“Is your book pro-Trump or anti-Trump?” is the question most frequently asked Angela Denker at readings from her recent book, “Red State Christians: Understanding the Voters Who Elected Donald Trump.” Denker replies that the book is not about the current occupant of the Oval Office, but rather about the 81 percent of evangelical Christians who voted for him in 2016. The president’s name is on the jacket, she explains, because her editor felt it would sell more copies.
Denker trained as a journalist and covered sports for publications such as “The Washington Post” and “Sports Illustrated” before she stepped away from journalism and entered seminary to study for the Lutheran ministry. In her pastoral career she has served parishes in scattered regions of the United States and understands that America is not a homogenous society, nor are the bloc of voters who helped decide the last presidential election.
Keeping that in mind she spent much of 2018 touring the country, interviewing evangelical Christians in places as scattered as Orange County, California, outstate Missouri, Appalachian Pennsylvania, and rural New England.
She discovered the people she interviewed were not the demographic monolith exit pollers would have us believe. She learned that their beliefs and motivations are as diverse as the places where they live, and that their reasons for voting as they did are equally varied.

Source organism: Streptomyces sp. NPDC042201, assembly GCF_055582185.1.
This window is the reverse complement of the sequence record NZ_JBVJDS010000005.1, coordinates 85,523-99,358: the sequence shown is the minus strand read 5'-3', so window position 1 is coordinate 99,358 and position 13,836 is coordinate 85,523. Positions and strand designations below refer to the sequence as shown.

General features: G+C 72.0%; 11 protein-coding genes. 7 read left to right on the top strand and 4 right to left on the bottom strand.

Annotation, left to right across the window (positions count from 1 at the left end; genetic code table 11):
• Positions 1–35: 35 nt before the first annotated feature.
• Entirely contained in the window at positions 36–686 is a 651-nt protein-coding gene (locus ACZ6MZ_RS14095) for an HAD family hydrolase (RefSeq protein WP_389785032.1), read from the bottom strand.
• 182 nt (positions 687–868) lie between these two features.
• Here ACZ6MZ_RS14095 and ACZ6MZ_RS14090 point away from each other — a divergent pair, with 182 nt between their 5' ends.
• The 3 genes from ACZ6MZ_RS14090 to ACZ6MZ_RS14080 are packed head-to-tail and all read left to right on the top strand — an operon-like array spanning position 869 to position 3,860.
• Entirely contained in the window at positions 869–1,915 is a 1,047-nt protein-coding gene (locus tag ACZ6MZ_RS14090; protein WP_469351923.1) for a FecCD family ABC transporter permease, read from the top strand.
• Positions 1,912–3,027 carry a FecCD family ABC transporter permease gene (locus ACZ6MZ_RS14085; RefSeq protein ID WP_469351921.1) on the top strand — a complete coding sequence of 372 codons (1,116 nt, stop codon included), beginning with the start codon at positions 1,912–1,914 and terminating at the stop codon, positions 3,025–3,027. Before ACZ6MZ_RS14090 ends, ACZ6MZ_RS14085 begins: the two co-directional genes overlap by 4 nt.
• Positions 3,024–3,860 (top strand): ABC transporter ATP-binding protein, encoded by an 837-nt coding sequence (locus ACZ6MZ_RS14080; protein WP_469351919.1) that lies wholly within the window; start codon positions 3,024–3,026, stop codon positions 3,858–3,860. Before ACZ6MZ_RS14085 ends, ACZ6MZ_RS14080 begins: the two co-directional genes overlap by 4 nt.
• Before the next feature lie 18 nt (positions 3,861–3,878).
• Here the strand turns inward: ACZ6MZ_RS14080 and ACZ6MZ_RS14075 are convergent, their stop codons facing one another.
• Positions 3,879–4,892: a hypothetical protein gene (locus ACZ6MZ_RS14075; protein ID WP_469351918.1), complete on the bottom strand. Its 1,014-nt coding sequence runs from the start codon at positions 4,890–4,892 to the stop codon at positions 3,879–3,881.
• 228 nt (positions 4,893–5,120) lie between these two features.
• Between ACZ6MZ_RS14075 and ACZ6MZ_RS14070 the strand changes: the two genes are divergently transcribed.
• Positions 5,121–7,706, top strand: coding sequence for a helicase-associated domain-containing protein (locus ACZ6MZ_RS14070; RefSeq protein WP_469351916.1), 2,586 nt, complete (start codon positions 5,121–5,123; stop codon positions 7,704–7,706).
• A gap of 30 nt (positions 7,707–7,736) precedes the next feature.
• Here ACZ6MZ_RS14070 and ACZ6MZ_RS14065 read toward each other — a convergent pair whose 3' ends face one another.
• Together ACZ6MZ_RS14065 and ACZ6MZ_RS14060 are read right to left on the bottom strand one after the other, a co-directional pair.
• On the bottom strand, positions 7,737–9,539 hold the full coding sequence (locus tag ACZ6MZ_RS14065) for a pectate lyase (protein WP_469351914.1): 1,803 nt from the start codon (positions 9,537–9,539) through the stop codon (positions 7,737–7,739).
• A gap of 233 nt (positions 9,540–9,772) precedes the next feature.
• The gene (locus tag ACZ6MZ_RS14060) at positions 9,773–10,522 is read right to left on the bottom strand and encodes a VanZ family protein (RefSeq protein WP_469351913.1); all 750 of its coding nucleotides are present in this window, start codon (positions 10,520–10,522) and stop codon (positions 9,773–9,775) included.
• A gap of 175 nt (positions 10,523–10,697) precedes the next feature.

Four themes run through Denker’s book; surprise, that the people she met did not fall neatly into preconceived categories of belief or behavior; warning, that the new, so-called “Gospel of Nationalism” has insinuated its nose (and, indeed, its head and neck) into the tent of evangelical Christianity; hope, that the less than stereotypic behavior of the people whose stories she tells can be a starting point for dialog, and finally; opportunity, for healing the seemingly gaping gulfs currently dividing the country, by honest listening to and respecting the opinions of those with whom we feel we cannot agree.
It is apparent that Denker sees the world through a moderately left of center lens. For the most part she does an admirable job of preventing her point of view from becoming judgmental, the exceptions coming when she feels a statement, policy, or conviction directly contradicts her understanding of the teachings of Jesus in the Gospels.
In her concluding chapter Denker writes, “Grace, for American Christians and for all of us, is a difficult thing. It means starting from a place where all of us have been wrong, and knowing that we all have something to learn from each other…I hope, whoever you are, that your beliefs prior to reading this book have been challenged and that you are open to further conversation.”
This book has the potential to sow the seeds for such conversation, and to provide resources to nourish needed discussion.